Monday, June 12, 2017

Soul Sleep: An Unbiblical Doctrine [Pt. 1]

[The following study will be published in sections, as it is quite long.]

by Hiram R. Diaz III

Introduction

Among some advocates of annihilationism there is a belief that the intermediate state between one’s death and resurrection is neither conscious suffering nor conscious bliss/comfort but absolute unconsciousness. The doctrine, referred to as soul-sleep, has appeared throughout church history, as Franz Delitzsch notes:
…in primitive times some have here and there chanced upon the thought, that the separated soul is in a state of sleep without consciousness, and without sensibility, until God wakens it up at the last day, together with the body.[1]
Calvin, following Eusebius’ Ecclesiastical History, traces the doctrine back to the early third century, “[originating] with some Arabs, who maintained that ‘The soul dies with the body, and that both rise again at the Day of Judgment.’”[2] Some scholars, in fact, maintain that the doctrine may be found even farther back in church history in the writings of Tatian.[3]

“The case for soul sleep,” Millard J. Erickson notes, “rests in large measure on the fact that Scripture frequently uses the imagery of sleep to refer to death.”[4] Thus contemporary advocates of the doctrine of soul-sleep (hereafter, SS), as well as some of their critics, typically claim that a “literal understanding of this imagery [of sleep] has led to the concept of soul sleep.”[5] A “literal understanding of [the] imagery,” it is presumed, identifies sleep as a state of absolute unconsciousness. Samuele Bacchiocchi explains:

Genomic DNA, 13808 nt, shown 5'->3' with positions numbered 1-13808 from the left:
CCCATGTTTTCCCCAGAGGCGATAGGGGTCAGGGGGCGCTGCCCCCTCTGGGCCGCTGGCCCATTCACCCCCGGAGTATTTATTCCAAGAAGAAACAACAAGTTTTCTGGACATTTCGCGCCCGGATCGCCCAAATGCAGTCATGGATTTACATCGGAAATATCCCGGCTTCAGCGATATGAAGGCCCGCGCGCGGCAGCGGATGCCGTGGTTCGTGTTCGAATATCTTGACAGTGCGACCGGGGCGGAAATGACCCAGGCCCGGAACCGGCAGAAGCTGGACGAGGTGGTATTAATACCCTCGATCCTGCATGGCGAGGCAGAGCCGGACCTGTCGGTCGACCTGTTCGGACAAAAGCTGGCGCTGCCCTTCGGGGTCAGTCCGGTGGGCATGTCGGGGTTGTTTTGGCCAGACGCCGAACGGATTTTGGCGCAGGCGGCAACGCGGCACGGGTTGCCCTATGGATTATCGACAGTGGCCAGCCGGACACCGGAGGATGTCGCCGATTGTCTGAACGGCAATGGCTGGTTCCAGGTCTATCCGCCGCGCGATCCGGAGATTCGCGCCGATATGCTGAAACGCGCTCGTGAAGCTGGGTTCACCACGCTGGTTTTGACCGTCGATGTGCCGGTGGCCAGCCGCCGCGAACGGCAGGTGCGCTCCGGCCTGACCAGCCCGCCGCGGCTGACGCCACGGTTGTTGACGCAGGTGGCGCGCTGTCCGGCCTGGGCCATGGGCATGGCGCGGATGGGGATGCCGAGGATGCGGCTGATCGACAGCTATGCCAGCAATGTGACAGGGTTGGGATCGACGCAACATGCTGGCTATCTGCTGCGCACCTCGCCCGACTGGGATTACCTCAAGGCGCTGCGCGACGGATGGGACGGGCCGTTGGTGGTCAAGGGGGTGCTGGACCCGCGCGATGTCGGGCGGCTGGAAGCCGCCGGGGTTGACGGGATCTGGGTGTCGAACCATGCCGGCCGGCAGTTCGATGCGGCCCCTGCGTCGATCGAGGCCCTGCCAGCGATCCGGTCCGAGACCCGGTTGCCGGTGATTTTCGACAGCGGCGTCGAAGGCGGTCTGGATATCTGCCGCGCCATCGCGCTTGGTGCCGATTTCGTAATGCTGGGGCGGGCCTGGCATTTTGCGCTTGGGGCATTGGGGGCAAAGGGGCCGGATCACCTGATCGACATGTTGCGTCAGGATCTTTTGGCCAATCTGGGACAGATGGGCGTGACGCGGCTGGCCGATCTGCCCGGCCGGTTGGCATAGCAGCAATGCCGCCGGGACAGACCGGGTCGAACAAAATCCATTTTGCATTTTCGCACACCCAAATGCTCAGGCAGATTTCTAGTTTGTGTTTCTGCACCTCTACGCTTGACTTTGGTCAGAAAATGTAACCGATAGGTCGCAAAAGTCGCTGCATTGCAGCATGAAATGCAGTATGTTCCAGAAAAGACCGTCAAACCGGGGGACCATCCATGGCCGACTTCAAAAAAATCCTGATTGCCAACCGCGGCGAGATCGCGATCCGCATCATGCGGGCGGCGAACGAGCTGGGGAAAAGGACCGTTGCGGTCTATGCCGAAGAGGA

This characterization of death as “sleep” occurs frequently in the Old and New Testaments because it fittingly represents the state of unconsciousness in death.[6] 
The advocates of SS believe that “[sleep and death] are characterized by a condition of unconsciousness and inactivity which is interrupted by an awakening.”[7] Bacchiocchi is clear:
There is harmony and symmetry in the expressions “sleeping” and “awakening” as used in the Bible for going into and coming out of a death state. The two expressions corroborate the notion that death is an unconscious state like sleeping, from which believers will awake on the day of Christ’s coming.[8]
Thus, literal sleep is a state of absolute unconsciousness.[9] Yet is this the case? What would it mean for the dead to be in a state similar to literally being-asleep?